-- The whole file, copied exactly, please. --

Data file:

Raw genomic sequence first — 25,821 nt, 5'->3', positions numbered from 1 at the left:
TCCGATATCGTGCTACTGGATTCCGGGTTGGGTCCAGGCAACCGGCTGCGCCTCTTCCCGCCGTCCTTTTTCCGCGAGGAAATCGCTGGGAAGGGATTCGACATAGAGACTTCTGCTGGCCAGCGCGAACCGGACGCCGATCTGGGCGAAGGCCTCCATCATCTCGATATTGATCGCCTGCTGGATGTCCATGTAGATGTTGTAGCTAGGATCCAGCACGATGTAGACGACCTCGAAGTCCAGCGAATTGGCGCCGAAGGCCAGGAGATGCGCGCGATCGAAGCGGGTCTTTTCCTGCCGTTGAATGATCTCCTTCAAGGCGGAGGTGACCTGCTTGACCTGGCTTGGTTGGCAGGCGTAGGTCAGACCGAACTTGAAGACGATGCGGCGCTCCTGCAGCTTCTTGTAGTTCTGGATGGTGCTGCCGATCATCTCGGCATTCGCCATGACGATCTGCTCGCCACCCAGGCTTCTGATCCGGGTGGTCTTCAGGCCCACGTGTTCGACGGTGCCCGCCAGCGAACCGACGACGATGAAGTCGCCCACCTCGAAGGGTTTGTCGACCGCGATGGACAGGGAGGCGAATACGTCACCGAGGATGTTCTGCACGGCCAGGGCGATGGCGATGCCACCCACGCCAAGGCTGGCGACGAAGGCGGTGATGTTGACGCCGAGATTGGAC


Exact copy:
Raw genomic sequence first — 25,821 nt, 5'->3', positions numbered from 1 at the left:
TCCGATATCGTGCTACTGGATTCCGGGTTGGGTCCAGGCAACCGGCTGCGCCTCTTCCCGCCGTCCTTTTTCCGCGAGGAAATCGCTGGGAAGGGATTCGACATAGAGACTTCTGCTGGCCAGCGCGAACCGGACGCCGATCTGGGCGAAGGCCTCCATCATCTCGATATTGATCGCCTGCTGGATGTCCATGTAGATGTTGTAGCTAGGATCCAGCACGATGTAGACGACCTCGAAGTCCAGCGAATTGGCGCCGAAGGCCAGGAGATGCGCGCGATCGAAGCGGGTCTTTTCCTGCCGTTGAATGATCTCCTTCAAGGCGGAGGTGACCTGCTTGACCTGGCTTGGTTGGCAGGCGTAGGTCAGACCGAACTTGAAGACGATGCGGCGCTCCTGCAGCTTCTTGTAGTTCTGGATGGTGCTGCCGATCATCTCGGCATTCGCCATGACGATCTGCTCGCCACCCAGGCTTCTGATCCGGGTGGTCTTCAGGCCCACGTGTTCGACGGTGCCCGCCAGCGAACCGACGACGATGAAGTCGCCCACCTCGAAGGGTTTGTCGACCGCGATGGACAGGGAGGCGAATACGTCACCGAGGATGTTCTGCACGGCCAGGGCGATGGCGATGCCACCCACGCCAAGGCTGGCGACGAAGGCGGTGATGTTGACGCCGAGATTGGAC